It was that longing that unified the active and contemplative approaches to spirituality. Here, in the Beguine communities, both the “Mary”-types and the “Martha”-types were welcome, and they fed, supported, and sustained one another, and continued to strengthen the side that maybe came less naturally to them. I feel like, maybe the Beguines could have taught me how to have a good, deep, spirit-filled conversation while washing the dishes.


The Beguines’ longing-filled contemplation of Christ inspired their action, and their efforts towards actively emulating the walk of Jesus helped illuminate Jesus’ words in new ways for them. They wanted to do what Jesus did not because they thought it would impress anybody, or even impress God.

They walked in Jesus’ footsteps because they thought it would help them understand him better, love him better, they thought it would help them see the world from his perspective, it would equip them to be more united with him. They didn’t wait placidly for their quiet contemplation to inspire their action, but rather they dove into the “action” and let it shape their contemplation.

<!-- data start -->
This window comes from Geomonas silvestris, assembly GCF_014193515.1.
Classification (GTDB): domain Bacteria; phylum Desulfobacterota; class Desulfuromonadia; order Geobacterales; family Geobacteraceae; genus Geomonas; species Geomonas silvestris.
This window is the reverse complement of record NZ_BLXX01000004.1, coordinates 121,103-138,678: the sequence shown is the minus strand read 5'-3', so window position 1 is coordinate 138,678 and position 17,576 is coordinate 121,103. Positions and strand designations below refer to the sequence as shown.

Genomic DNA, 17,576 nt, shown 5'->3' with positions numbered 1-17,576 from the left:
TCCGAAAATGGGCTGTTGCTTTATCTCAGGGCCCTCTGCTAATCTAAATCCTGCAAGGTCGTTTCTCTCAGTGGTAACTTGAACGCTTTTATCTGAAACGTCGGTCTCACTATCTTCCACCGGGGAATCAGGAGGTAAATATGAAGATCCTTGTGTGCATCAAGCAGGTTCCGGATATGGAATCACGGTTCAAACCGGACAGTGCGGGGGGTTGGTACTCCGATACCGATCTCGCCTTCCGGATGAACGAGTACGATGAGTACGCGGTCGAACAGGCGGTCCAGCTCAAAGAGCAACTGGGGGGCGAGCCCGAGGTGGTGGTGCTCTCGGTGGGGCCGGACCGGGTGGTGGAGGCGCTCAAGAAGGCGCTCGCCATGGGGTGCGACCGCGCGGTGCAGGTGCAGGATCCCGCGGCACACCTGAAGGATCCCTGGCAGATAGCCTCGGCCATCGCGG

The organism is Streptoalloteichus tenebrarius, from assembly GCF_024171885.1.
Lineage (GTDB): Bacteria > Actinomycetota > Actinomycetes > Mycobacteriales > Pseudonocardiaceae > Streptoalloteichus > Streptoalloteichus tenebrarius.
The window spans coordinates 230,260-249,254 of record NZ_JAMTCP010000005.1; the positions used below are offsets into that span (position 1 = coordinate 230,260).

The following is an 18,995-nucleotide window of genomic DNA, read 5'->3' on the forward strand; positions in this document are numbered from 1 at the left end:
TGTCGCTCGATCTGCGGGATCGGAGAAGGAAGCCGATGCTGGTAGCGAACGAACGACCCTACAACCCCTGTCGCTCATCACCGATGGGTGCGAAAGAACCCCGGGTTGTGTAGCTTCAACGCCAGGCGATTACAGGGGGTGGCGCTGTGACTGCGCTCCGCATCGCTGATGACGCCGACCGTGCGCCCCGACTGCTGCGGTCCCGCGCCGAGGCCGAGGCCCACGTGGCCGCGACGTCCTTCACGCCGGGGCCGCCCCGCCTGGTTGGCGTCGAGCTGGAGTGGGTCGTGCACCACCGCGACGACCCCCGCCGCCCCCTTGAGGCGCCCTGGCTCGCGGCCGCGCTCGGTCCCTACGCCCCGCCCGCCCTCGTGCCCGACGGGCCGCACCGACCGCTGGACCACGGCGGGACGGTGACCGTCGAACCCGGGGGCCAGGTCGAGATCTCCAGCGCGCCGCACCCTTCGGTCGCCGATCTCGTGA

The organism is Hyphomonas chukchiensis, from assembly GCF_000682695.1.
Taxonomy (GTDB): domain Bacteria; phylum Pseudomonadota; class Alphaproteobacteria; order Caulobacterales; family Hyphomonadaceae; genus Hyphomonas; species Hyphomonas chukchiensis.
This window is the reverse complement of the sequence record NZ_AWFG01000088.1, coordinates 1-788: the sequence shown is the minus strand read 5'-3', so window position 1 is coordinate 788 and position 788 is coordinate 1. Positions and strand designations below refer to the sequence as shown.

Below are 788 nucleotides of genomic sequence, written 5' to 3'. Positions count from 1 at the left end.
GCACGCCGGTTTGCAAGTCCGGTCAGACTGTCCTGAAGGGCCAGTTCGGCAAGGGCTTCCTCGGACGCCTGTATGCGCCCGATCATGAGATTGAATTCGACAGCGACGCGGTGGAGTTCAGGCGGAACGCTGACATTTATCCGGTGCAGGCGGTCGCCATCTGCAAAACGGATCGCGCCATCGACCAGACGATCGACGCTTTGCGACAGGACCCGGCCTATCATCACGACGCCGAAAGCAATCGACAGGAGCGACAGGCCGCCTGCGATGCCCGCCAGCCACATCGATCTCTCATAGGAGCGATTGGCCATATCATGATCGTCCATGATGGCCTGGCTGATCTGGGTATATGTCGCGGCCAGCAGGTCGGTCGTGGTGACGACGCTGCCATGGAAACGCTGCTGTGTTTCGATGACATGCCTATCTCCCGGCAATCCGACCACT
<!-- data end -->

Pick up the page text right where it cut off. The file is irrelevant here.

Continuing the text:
So, I’ll be with you for two more weeks until Rev. Catherine comes back and starts leading worship again, and in that time I am hoping to dig a little more into the Beguine mystics and this question of the relationship between our life practice and our spiritual practice.

We talk a lot about how our spirituality helps us live in the world. But equally important in Christian life is how our living in the world informs our spirituality. How have the good things you have done for others—the Christlike things, and don’t be afraid to claim them as such! Remember in the 90’s when we all were asking ourselves “What Would Jesus Do?” and maybe sometimes even did it?

How have the good things you’ve done—as a parent, as a friend, as a worker or volunteer or caregiver—how have they impacted your understanding of who Jesus was and is? What active experiences in your life have helped you contemplate Jesus in a new light, and maybe brought your relationship with him to a new level? That’s the question that I really feel the Beguine mystics calling us to contemplate. So, I hope you’ll take this journey with me in the weeks to come.